Change url from /univention to something different to hide mgmt interface

hi there everyone,

for one specific task i want to use univention ucs to provide some services. the server will be publicly available. therefore i want to change the default path of the univention-url to something different to hide it from automated scripts and attacks against ucs. best example i can find is phpmyadmin where you easily can change the url by editing the alias in the apache config.

is there something similar in ucs? some ucr variable or the like?

as a result i would like to access the webinterface at
https://myserver/myhiddenunivention

thank you for any ideas.

best
sebastian

Hey Sebastian,

it’s great that you make your thoughts about security when running UCS publicly available. To get more advise I would like to point you to these articles:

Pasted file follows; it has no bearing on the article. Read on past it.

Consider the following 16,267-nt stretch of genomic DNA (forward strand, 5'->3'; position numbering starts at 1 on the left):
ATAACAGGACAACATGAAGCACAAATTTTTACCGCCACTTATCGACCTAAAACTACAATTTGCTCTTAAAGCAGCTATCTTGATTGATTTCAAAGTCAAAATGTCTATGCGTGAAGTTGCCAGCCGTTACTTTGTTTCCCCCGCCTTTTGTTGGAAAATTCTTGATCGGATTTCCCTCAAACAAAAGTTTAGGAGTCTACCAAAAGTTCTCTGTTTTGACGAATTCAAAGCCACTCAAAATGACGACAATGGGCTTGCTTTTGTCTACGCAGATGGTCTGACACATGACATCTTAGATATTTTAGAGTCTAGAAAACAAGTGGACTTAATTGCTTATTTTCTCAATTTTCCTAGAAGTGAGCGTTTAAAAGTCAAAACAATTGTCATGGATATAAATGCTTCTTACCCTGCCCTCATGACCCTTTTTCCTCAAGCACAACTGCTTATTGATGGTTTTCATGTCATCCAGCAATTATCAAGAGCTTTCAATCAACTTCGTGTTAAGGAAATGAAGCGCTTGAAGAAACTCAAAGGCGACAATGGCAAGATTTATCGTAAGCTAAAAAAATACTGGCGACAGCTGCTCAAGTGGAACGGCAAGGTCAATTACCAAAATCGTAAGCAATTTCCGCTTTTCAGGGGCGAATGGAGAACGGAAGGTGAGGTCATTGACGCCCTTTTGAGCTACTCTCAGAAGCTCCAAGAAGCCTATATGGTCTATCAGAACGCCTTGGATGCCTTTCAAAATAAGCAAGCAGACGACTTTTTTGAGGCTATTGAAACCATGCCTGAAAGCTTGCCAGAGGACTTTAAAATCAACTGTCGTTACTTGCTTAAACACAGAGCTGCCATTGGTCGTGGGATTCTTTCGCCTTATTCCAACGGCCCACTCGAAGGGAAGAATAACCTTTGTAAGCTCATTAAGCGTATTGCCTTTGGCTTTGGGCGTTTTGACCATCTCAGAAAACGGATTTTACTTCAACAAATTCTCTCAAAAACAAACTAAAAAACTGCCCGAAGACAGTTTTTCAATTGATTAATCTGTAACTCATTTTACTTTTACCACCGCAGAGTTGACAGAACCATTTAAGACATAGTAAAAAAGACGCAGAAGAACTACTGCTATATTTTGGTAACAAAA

Regarding your concrete need: Unfortunately I expect that this is not possible as the path /univention stems from the directory /var/www/univention and is hardcoded in multiple places. (On a side note I am not that keen of security by obscurity although it can make sense in your case)
But there are some other things you can do: Best in my opinion would be to make UCS available via a reverse proxy so that you can prohibit access from outside to the UMC, ideally with internal access via VPN. If you want to hide that the server is running UCS at first glance it might already suffice to change the apache2/startsite.

Best regards
Jan-Luca

1 Like

jan-luca!

thank you for your quick response. yeah i kind of was expecting that.

my next approach then could be to bind apache2 to localhost only, and have an instance of nginx listen on public 80 and 443. (i need a webserver on 80 and 443 to redirect other stuff.) is this reflected in ucr variables? i did not find one in the existing apache2 values… is there a way to get a reading of all existing ucr variables? it seems to sometimes work to add a new one and sometimes does not. adding ssh on 10022 in iptables did work. the documentation (developer guide) is a bit short in this regard; though in general quite good.

thank you for your help
sebastian